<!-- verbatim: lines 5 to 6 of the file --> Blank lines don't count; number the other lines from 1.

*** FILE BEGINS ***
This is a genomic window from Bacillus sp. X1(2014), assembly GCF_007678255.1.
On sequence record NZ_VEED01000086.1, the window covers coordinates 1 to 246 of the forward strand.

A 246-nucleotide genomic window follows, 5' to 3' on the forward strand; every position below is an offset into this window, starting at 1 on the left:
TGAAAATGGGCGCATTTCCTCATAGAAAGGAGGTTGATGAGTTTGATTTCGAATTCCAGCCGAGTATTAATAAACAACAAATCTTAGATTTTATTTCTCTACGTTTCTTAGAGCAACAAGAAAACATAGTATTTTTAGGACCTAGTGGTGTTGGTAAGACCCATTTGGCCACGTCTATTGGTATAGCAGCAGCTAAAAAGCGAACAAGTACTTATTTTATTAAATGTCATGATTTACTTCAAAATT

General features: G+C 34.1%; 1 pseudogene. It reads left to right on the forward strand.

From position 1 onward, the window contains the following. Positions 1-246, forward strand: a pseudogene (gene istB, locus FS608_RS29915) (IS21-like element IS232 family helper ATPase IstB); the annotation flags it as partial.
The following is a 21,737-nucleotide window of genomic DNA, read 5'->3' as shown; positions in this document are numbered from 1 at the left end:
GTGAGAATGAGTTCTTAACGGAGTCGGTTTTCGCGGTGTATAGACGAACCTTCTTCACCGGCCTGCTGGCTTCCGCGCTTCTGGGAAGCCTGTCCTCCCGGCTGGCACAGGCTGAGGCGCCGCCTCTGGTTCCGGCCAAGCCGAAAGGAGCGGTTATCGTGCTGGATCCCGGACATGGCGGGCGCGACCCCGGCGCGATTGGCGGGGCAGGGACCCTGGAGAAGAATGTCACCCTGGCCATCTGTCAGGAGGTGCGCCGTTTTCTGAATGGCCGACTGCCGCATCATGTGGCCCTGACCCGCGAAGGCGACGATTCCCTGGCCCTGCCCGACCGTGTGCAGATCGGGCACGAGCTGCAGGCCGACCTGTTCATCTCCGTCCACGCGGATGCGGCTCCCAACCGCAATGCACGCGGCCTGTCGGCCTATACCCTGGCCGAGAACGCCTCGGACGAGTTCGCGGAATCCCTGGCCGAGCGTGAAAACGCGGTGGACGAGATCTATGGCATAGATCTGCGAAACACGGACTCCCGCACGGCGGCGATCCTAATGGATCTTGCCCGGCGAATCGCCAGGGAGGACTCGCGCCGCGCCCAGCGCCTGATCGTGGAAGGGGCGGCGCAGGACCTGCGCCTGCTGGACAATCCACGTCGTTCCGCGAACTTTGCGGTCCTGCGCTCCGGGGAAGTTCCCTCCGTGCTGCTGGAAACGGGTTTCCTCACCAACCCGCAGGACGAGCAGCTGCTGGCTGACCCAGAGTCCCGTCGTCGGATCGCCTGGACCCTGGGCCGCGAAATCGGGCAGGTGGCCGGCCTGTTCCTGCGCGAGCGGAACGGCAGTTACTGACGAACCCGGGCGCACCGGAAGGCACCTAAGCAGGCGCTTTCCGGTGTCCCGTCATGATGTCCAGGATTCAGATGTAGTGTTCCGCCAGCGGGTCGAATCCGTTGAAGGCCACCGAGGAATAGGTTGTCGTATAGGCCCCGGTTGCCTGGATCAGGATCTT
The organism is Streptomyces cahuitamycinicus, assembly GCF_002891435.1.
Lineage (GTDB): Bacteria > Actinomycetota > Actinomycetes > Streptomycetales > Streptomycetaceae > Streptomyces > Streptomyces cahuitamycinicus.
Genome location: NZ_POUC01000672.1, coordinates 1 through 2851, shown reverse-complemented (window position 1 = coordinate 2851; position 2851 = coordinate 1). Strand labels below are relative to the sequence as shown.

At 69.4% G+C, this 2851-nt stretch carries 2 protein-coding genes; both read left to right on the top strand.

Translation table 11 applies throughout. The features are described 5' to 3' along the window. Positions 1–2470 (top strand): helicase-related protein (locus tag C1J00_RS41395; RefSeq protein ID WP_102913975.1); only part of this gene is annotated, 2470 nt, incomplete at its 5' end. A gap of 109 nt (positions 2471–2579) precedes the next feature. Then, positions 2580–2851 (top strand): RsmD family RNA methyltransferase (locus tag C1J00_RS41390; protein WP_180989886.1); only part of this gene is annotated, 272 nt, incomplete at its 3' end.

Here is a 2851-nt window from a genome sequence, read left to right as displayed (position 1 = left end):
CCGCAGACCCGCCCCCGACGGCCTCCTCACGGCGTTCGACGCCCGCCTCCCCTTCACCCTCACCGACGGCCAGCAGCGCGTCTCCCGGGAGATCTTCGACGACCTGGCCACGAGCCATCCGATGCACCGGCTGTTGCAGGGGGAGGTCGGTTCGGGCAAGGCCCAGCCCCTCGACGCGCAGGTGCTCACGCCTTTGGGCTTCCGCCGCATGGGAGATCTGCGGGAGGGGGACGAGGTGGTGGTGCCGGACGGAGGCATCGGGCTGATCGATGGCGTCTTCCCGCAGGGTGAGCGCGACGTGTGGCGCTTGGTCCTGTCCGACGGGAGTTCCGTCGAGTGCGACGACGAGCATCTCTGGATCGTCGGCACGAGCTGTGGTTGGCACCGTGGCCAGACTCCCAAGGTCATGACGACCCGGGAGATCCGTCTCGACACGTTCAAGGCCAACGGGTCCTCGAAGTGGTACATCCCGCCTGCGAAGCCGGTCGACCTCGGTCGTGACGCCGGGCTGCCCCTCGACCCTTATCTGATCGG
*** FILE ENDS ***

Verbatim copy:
General features: G+C 34.1%; 1 pseudogene. It reads left to right on the forward strand.

From position 1 onward, the window contains the following. Positions 1-246, forward strand: a pseudogene (gene istB, locus FS608_RS29915) (IS21-like element IS232 family helper ATPase IstB); the annotation flags it as partial.